For easier interpretation of the results, strains may be divided into four categories: non- biofilm producer (0), weak biofilm producer (+ or 1), moderate biofilm producer (++ or 2) and strong biofilm producer (+++ or 3), based upon the previously calculated OD values: OD ≤ ODc non-biofilm producer; ODc < OD ≤ 2ODc weak biofilm producer; 2ODc < OD ≤ 4ODc moderate biofilm producer; OD <4ODc strong biofilm producer (10). ODc means absorbance of control and OD has direct relation with biofilm formation.
Fig 1- Biofilm formation in falcon tubes and microtiter plates
As shown in Fig 1. many isolates were able to form biofilm on polypropylene falcons with agitation.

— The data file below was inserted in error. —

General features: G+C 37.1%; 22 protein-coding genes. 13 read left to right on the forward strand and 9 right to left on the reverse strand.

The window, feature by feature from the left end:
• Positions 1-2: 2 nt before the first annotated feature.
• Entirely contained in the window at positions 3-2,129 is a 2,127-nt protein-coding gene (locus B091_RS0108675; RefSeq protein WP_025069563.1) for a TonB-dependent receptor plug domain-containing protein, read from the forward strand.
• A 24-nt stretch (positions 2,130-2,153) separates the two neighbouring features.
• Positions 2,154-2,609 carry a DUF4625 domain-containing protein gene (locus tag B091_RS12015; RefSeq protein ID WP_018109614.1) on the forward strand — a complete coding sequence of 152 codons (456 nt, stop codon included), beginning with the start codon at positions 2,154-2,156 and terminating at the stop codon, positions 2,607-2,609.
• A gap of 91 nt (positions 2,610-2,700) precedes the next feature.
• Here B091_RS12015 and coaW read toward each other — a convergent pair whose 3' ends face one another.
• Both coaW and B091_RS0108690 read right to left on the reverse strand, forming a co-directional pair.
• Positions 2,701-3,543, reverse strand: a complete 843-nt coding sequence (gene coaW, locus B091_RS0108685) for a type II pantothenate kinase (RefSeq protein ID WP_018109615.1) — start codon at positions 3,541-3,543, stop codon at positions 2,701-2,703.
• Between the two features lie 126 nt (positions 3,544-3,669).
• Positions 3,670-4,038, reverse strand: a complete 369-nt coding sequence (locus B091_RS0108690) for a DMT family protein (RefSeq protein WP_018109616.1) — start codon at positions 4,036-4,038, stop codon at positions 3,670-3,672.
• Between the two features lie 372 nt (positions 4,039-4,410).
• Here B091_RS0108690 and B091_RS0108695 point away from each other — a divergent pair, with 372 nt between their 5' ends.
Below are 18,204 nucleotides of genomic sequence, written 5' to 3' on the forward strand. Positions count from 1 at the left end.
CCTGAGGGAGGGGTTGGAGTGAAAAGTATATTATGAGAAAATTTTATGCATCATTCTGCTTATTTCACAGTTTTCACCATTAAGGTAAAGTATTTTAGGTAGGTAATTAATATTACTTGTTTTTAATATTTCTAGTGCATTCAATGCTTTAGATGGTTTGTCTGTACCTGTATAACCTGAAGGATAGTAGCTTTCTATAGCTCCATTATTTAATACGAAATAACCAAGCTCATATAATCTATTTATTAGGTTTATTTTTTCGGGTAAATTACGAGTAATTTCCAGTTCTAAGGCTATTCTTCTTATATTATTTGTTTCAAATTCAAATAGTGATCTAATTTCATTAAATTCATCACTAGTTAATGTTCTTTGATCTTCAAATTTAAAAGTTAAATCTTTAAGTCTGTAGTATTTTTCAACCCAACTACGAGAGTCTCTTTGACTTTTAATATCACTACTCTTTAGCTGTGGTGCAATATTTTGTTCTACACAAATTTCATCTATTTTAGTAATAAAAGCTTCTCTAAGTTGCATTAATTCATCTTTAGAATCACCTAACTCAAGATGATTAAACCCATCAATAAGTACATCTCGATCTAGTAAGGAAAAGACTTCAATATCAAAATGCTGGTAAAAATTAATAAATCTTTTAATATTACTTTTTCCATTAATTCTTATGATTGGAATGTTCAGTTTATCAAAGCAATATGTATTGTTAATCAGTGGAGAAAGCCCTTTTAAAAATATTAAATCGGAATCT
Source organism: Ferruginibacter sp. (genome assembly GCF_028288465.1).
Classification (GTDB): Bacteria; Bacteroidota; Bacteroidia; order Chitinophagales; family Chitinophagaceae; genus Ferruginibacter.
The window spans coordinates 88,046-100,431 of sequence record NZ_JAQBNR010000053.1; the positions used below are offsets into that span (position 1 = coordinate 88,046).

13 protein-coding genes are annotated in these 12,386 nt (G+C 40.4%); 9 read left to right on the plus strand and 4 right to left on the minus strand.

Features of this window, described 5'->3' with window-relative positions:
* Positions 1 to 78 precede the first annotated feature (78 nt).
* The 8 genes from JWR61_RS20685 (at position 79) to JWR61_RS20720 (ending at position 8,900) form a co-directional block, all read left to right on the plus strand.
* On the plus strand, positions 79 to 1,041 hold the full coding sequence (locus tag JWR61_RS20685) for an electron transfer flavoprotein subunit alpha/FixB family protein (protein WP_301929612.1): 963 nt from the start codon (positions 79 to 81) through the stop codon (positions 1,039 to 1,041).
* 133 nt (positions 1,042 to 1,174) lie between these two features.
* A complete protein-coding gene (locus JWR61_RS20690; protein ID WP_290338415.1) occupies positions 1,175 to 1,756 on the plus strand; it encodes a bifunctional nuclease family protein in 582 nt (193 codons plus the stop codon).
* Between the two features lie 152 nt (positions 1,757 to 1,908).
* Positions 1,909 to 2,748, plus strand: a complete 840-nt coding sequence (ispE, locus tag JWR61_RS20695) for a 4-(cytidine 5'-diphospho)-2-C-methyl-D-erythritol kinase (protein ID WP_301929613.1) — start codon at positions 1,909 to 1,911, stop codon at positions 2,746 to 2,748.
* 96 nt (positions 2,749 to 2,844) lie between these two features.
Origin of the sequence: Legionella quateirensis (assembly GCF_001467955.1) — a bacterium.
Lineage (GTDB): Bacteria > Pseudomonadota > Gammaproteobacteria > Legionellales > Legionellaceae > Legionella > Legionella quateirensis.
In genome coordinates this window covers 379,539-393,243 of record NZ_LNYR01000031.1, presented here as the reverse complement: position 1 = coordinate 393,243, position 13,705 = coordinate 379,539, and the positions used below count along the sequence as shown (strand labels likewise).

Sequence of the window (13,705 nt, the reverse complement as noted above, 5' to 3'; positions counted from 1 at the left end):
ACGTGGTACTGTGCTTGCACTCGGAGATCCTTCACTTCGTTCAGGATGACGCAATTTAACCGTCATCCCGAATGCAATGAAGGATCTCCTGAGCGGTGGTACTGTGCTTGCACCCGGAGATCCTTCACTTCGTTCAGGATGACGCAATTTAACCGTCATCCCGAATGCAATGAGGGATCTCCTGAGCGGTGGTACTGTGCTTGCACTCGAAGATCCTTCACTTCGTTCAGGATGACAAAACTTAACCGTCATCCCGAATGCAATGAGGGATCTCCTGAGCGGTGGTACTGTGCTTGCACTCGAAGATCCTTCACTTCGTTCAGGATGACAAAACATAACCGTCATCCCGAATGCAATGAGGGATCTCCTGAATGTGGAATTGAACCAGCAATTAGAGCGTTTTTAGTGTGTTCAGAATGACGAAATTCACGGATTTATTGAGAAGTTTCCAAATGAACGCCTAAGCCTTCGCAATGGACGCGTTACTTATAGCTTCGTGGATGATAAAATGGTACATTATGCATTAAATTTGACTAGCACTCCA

XTT is a yellow salt that is reduced by dehydrogenase and reductases of metabolically active cells to produce a color, water-soluble formazan as an orange product, which can be assessed visually and quantiﬁed spectrophotometrically. Such assays are used to test the efﬁciency of antimicrobial drugs in killing or inhibiting growth of organisms. Results of XTT reduction assay confirmed that all 10 isolates produce strong biofilms which is in agreement with CV method. The average absorbances obtained from biofilms are shown in Fig. 2.
Fig 2- Absorbance of biofilms formed by isolates at A505.
Discussion and conclusion
In recent decades, increasing involvement of A. baumannii infections in hospital and their ability to form biofilm has been an important observation. A. baumannii can attach to medical devices and form biofilms which cause device-related infections (6).